The Wolfman reframes the werewolf legend -- so weighty with communal perversity and collective guilt -- so that it's all about a very bad dad.
The past is a wilderness of horrors.
-- Sir John (Anthony Hopkins)
Maleva (Geraldine Chaplin) makes her first appearance in The Wolfman in the dark. Her face gaunt and mascara heavy, she's the local gypsy lady, on scene to provide helpful background information to Lawrence Talbot (Benicio Del Toro). Lawrence has returned to Blackmoor, England in 1891 in order to investigate the recent death of his brother Ben. He approaches Maleva when he hears that Ben was a "liaison" to the gypsy camp, hoping she'll know something about the exceptionally gruesome state of his corpse.
Unsurprisingly, Maleva tends to speak in riddles. Also unsurprisingly, Lawrence tends not to listen very carefully. When he wonders how Ben came to be wandering in the misty woods on the night his flesh was apparently ripped from his bones, Maleva tells him, "There is no coincidence, only Lady Fate. And she plays with a hidden hand."
As Lawrence ponders this flake of wisdom, you can see how it lays out the premise of The Wolfman. The movie doesn't bother much with causes and effects (a likely effect of the reported re-edits and reshoots). Instead, it reframes the werewolf legend -- so weighty with communal perversity and collective guilt -- so that it's all about a very bad dad.
When Lawrence returns to the gothic manse still inhabited by his father, Sir John (Anthony Hopkins), he seems undaunted by its rampant disrepair. The stonewalls look craggy, rats and bats squeal as soon as he enters, and winds and dry leaves course through the shadowy hallways. Accompanied by a huge black and very vocal dog, Sir John proclaims, "The prodigal son returns." Again, Lawrence looks unimpressed. Their conversation reveals that Sir John not only resents Lawrence's success (he's a celebrated stage actor, renowned for playing Shakespeare), but also his return. Now that Ben is gone, Sir John and Lawrence have no buffer between them, and so they will have to excavate their shared past.
This process begins with Lawrence's memories of his childhood traumas, especially his discovery of his dead mother, cradled in Sir John's arms as her neck gapes open, apparently slit with a straight razor. Instructed as a child that his mother committed suicide, little Lawrence (Mario Marin-Borquez) suffered a breakdown, at which point his father reportedly sent him to an asylum and then on to America to live with an aunt. He might have stayed away, except that he's been summoned by Ben's fiancée, Gwen (Emily Blunt). Looking at the Talbots from the outside, she thinks that discovering how and why Ben died is a worthy effort.
"This place is impossible to escape," Gwen observes one morning while she contemplates Lawrence's ravaged visage. She's got it half-right, as the Talbot Estate is Ground Zero for all manner of legends, nightmares, and conventional moralisms. The other half of the problem is, of course, the men with whom she's become entangled -- so much so, apparently, that she's ready to fall into Lawrence's arms almost as soon as Ben is buried. It hardly matters that Gwen is unmotivated; the point is to keep Lawrence in town, against all emotional and psychological logic.
But the important logic here, as Maleva has indicated, is that ordained by fate (that is, movie-plotting). Once he becomes a werewolf, Lawrence is less transformed than he is more himself, excessively, incessantly himself. Much like Lon Chaney's 1941 version of Lawrence Talbot, this one is morose and angry. He makes these feelings vividly visible in the werewolf attack scenes, which are -- for all the talk about dad and mom -- the film's raison d'être. Following each requisite transformation scene -- close-ups of fingers distending, feet bursting from shoes, teeth popping out of his jaw (have such FX really advanced so little since Thriller?), wolfman Lawrence heads out on a brutal spree. He tears off limbs and rips out intestines, slices off heads and galumphs over rooftops (these galumphing scenes are especially unconvincing, rendered alternately in heaving close-ups and 2Dish long shots). Though he feels empowered by this new role (his own wounds heal swiftly, his blood pounds), Lawrence has a lingering feeling that butchering people isn't exactly a healthy avocation.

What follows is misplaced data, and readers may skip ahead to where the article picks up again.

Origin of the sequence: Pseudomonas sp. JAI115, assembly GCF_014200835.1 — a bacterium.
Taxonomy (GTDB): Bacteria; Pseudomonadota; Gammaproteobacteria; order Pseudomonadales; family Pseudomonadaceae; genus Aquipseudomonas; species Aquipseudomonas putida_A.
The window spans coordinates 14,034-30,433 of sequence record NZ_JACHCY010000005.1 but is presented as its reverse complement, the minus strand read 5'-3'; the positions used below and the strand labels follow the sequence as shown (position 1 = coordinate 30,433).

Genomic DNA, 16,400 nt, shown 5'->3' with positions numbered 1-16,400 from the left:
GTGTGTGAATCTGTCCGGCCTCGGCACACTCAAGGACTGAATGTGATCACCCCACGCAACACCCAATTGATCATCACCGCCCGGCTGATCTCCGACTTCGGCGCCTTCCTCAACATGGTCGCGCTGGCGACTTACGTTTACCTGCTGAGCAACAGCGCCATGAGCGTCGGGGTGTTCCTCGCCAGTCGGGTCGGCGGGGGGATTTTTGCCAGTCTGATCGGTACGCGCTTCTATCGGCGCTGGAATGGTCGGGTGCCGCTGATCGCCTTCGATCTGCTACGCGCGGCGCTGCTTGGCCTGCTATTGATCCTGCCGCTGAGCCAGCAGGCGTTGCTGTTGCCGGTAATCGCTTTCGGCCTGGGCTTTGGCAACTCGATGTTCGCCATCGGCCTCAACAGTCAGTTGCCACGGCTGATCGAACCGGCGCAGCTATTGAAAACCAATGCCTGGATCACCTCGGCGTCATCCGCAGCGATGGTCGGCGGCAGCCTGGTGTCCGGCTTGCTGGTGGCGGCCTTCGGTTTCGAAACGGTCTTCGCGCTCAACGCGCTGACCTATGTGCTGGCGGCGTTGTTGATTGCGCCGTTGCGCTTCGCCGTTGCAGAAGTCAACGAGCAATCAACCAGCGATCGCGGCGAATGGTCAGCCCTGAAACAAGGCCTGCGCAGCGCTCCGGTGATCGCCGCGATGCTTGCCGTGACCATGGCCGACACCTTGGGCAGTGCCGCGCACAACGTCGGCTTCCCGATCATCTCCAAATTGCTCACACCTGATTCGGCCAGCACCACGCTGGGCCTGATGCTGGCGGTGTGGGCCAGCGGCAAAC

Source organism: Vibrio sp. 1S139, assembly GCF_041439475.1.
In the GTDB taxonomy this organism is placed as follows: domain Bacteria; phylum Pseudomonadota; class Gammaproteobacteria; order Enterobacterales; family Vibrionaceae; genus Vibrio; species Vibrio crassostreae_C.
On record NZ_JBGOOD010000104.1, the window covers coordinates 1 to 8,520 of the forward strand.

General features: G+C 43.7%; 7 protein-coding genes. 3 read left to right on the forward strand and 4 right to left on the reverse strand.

Even if he wants to be caught, though, Lawrence is up against a bunch of dunderheads, representing the usual institutions. He's plainly smarter than raging Reverend Fisk (Roger Frost), who excoriates sinners and devils in dire close-ups, and slow-to-move Inspector Abberline (Hugo Weaving), the man, Lawrence dolefully notes, who was "in charge of the Ripper case a few years back." And he's ethically advantaged over the doctor who tortures him by way of treating his "delusions," Hoenneger (Anthony Sher), a case underlined by montages of his methods: straitjackets, electric shock, ice-water dunks, beatings, penetrations. By the time the doctor meets his plainly predestined end, it's both too late and disturbingly apposite.
Of course, Hoenneger is just a stand in for Sir John ("Where's my father?" Lawrence wails throughout his abuses). The son's violence is also the father's even though neither wants quite to lay claim to the other. If Sir John acknowledges that his "young pup" is unhappy with their horrific shared past, he proposes that they both accept, together, the future made possible by Lawrence's new form. Dad argues in favor of freeing the "cursed and the damned," those humans he sees as superior precisely because they are monsters -- extreme and essentially beyond control. "The beast will have its day, the beast will out," Sir John declares, while Lawrence, once again, looks miserable. Much as he resists, he only keeps running into the cliché Maleva named at the start: he's doomed by Lady Fate... and oh yes, his dad.